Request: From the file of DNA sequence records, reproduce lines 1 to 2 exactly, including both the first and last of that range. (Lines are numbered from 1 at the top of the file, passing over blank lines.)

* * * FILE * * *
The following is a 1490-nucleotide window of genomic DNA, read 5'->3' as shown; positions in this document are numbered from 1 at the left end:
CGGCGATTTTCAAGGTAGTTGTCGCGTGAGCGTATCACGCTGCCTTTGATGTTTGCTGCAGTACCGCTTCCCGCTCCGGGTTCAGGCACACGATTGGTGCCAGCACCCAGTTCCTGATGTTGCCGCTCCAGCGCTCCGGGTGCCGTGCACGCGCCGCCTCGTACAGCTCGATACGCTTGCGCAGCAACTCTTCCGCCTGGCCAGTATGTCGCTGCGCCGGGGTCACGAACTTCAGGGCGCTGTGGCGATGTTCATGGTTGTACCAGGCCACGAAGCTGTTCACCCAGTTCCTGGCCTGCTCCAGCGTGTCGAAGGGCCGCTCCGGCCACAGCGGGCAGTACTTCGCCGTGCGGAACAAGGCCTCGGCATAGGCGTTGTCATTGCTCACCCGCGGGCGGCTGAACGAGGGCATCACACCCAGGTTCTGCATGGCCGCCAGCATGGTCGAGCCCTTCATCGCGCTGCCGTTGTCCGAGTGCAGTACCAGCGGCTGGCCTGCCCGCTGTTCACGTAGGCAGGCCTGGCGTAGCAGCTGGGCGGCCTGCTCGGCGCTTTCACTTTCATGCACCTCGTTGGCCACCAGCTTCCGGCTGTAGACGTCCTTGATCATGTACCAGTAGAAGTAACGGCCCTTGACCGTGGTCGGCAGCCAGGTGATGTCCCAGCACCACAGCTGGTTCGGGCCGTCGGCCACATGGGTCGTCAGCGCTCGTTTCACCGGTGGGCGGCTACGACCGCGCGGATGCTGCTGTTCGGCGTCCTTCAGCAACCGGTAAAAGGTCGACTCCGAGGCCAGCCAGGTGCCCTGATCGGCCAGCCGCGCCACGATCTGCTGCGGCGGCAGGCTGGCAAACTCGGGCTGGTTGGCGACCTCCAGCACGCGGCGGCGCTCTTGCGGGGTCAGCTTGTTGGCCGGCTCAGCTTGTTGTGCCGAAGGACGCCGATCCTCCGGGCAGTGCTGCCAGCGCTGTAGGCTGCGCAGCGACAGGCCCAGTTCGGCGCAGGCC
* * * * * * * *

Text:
The following is a 1490-nucleotide window of genomic DNA, read 5'->3' as shown; positions in this document are numbered from 1 at the left end:
CGGCGATTTTCAAGGTAGTTGTCGCGTGAGCGTATCACGCTGCCTTTGATGTTTGCTGCAGTACCGCTTCCCGCTCCGGGTTCAGGCACACGATTGGTGCCAGCACCCAGTTCCTGATGTTGCCGCTCCAGCGCTCCGGGTGCCGTGCACGCGCCGCCTCGTACAGCTCGATACGCTTGCGCAGCAACTCTTCCGCCTGGCCAGTATGTCGCTGCGCCGGGGTCACGAACTTCAGGGCGCTGTGGCGATGTTCATGGTTGTACCAGGCCACGAAGCTGTTCACCCAGTTCCTGGCCTGCTCCAGCGTGTCGAAGGGCCGCTCCGGCCACAGCGGGCAGTACTTCGCCGTGCGGAACAAGGCCTCGGCATAGGCGTTGTCATTGCTCACCCGCGGGCGGCTGAACGAGGGCATCACACCCAGGTTCTGCATGGCCGCCAGCATGGTCGAGCCCTTCATCGCGCTGCCGTTGTCCGAGTGCAGTACCAGCGGCTGGCCTGCCCGCTGTTCACGTAGGCAGGCCTGGCGTAGCAGCTGGGCGGCCTGCTCGGCGCTTTCACTTTCATGCACCTCGTTGGCCACCAGCTTCCGGCTGTAGACGTCCTTGATCATGTACCAGTAGAAGTAACGGCCCTTGACCGTGGTCGGCAGCCAGGTGATGTCCCAGCACCACAGCTGGTTCGGGCCGTCGGCCACATGGGTCGTCAGCGCTCGTTTCACCGGTGGGCGGCTACGACCGCGCGGATGCTGCTGTTCGGCGTCCTTCAGCAACCGGTAAAAGGTCGACTCCGAGGCCAGCCAGGTGCCCTGATCGGCCAGCCGCGCCACGATCTGCTGCGGCGGCAGGCTGGCAAACTCGGGCTGGTTGGCGACCTCCAGCACGCGGCGGCGCTCTTGCGGGGTCAGCTTGTTGGCCGGCTCAGCTTGTTGTGCCGAAGGACGCCGATCCTCCGGGCAGTGCTGCCAGCGCTGTAGGCTGCGCAGCGACAGGCCCAGTTCGGCGCAGGCC